Although Binghamton University has an undergraduate Jewish population of more than 3,700 students, it currently only has one Jewish fraternity ― a number that will rise to two in spring 2018.
Zeta Beta Tau, a Jewish social fraternity, will return to campus after its charter was revoked in November 2012 due to Student Conduct violations including hazing, alcohol misuse and owing more than $20,000 in debt to its national organization.
Laurence Bolotin, executive director of Zeta Beta Tau’s national organization, said he sees the reinstatement of Zeta Beta Tau at BU as a fitting opportunity, especially for the University’s Jewish students.
“The University can benefit from having another organization dedicated to the large Jewish population,” Bolotin wrote in an email. “We can provide an option that doesn’t currently exist as an inclusive Jewish fraternity without pledging.”
Zeta Beta Tau was founded in 1898 by Richard Gottheil, a professor at Columbia University, who sought to give Jewish students who had been previously excluded from fraternities the chance to join a brotherhood. Today, Zeta Beta Tau has grown to include more than 90 chapters across the United States, and claims to be the world’s first Jewish fraternity.
Currently, Alpha Epsilon Pi, which was founded in 1913 at New York University and brought to BU first in 1985 and again in 2010, is the University’s only Jewish fraternity.
Yitzhak Maurer, the outgoing president of Alpha Epsilon Pi, Interfraternity Council (IFC) president-elect and a junior majoring in classical and Near Eastern studies, expressed his optimism for Zeta Beta Tau’s reinstatement and membership in the BU Greek life community.
“My hope is whether or not they have a strong Jewish influence in their chapter, that the national representatives from Zeta Beta Tau will select men that are committed to our shared ideals of the IFC,” Maurer said. “Men committed to academic excellence, philanthropy and shared brotherhood, and ultimately men who will make all of our campus community proud.”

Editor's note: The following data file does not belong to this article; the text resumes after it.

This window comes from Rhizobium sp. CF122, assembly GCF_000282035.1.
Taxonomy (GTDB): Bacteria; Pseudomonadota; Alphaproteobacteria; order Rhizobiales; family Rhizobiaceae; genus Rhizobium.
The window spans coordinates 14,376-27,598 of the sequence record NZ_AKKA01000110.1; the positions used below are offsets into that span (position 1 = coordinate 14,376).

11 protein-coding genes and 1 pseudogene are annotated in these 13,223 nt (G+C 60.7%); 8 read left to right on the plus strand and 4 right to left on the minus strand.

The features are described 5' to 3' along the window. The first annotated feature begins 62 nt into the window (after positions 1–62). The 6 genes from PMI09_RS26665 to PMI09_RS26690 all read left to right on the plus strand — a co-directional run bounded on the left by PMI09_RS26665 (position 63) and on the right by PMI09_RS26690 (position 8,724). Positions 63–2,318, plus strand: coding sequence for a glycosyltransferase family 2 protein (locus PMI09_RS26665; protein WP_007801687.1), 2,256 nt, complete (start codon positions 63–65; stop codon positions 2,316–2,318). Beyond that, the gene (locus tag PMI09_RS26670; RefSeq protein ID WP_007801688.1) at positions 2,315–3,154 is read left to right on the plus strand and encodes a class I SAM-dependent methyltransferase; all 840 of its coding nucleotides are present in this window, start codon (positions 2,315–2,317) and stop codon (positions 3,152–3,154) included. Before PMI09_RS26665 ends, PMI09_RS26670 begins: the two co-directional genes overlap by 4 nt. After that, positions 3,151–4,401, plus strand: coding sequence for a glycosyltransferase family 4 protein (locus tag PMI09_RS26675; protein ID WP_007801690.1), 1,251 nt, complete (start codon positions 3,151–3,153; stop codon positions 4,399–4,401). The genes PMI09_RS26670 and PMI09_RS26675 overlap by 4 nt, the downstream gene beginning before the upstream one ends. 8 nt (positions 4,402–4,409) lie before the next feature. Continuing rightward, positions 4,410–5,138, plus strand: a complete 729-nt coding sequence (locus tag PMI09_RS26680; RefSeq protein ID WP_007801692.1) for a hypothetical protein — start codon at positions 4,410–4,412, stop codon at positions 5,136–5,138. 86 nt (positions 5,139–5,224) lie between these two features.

BU policy states that after a fraternity or sorority is removed from campus, the group is ineligible to return to campus for three years, or until at least 80 percent of the original members on the roster are no longer students at the University. Brian Hoffman, Zeta Beta Tau’s director of organizational growth, presented to the IFC last week to establish an expansion chapter on campus.
Until the national organization sent a cease-and-desist letter to the unrecognized Zeta Beta Tau chapter last year, Zeta Beta Tau’s letters were still seen on the BU campus. The new fraternity chapter, however, will consist of students recruited and trained by the national organization.
L.C. Coghill, the director of fraternity and sorority life at BU, noted the efforts on behalf of the organization to ensure an effective establishment, as well as efforts to prevent previous issues from reoccurring.
“Zeta Beta Tau, nationally, is putting significant resources into the success of the chapter upon reactivation,” Coghill wrote in an email. “As for debt, the national staff will be providing education to the men on appropriate chapter budgeting and their dues collections will be closely monitored.”
According to Matthew Kreitman, vice president-elect of Alpha Epsilon Pi and a junior majoring in environmental studies, the addition of Zeta Beta Tau to campus poses further questions about the Greek life community at BU.
“The University needs to address our lack of Greek life staff before we bring on more chapters,” Kreitman said. “However, I do think Zeta Beta Tau has the potential to be a meaningful addition to the BU campus.”